- Strange Humors by John Mackey
- Original music by Ben Hylton
- Love Theme from Ben Hur by Miklos Rozsa
- The Pines of Rome, mvt. 4 by Ottorino Respighi
A medium/advanced show about the life of a roman slave who becomes a gladiator. The solo violin can be replaced by any other solo instrument(s) or vocals throughout.
Mvt. 1 “Introduction” – The soloist and front ensemble set the mood for the pre-show in which the winds and battery act as the roman legion, escorting the slaves (guard) onto the field. The legion marches aggressively into a form that entraps the guard for the first climax point of “Strange Humors.”
Mvt. 2 “Laboris” – The slaves begin their training for battle; the guard with chains, staffs, and other weapons feature choreographed “fight” scenes. Driving rhythms build into a large fight scene which culminates in our hero’s “crowning” with a battle mask. Our antagonist, the roman captain, also appears and punishes the hero before this production comes to a close.
Mvt. 3 “Amor” – The hero finds himself in love with another character (wind soloist or guard member). They move and dance together building into a dance feature hit. Then, the couple is quickly pulled apart from one another by members of the legion and the female character is taken away as the roman captain stands in the way of our hero. The gladiator knows that it’s time for battle; he dons his mask and prepares to fight the roman captain.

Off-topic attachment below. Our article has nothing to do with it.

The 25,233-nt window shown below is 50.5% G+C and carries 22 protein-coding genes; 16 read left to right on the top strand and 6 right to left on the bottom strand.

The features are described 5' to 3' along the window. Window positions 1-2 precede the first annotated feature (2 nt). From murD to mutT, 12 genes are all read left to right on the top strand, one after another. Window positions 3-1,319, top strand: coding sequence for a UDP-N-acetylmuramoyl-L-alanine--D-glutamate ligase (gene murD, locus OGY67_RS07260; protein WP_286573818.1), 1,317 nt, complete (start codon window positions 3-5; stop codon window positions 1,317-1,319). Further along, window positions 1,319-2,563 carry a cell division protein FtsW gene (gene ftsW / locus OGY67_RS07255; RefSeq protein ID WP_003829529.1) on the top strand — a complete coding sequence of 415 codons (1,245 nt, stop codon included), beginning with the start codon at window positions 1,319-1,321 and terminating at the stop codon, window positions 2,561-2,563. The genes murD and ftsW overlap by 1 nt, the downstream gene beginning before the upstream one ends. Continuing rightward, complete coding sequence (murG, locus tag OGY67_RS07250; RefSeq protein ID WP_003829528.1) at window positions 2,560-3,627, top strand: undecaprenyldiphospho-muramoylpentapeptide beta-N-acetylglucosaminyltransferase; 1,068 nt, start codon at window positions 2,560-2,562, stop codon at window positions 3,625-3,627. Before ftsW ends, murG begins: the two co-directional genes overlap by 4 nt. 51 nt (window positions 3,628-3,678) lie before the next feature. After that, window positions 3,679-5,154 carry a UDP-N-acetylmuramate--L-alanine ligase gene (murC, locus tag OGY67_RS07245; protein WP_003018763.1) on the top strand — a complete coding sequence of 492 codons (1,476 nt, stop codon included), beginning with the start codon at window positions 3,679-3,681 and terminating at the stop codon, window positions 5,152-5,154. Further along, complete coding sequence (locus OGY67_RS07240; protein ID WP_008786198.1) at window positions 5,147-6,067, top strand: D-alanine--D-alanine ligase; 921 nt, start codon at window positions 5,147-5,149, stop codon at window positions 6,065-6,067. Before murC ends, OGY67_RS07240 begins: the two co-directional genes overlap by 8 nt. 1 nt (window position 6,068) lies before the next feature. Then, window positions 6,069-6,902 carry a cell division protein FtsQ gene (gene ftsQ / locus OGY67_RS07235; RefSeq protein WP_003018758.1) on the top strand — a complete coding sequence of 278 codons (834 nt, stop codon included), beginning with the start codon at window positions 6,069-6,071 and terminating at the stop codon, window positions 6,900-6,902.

Mvt. 4 “Battle/Victory” – As the distant rhythm begins the slaves begin to prepare for battle. A chant begins: “Virtus et Honoris” and builds as the battle begins. Sections of the battery are featured as individuals battle in small vignettes. As the percussion phrase builds to a climax our hero finally takes down the roman captain. Everyone freezes and we hear a heartbeat as our hero stands over the captain waiting for the audience to give the “thumbs up” or “thumbs down” in true colosseum fashion. Victory is won! the Captain is dragged off as the female character returns center stage for the finale.
This storyline can be changed as needed or even left out, letting the music and color tell the story.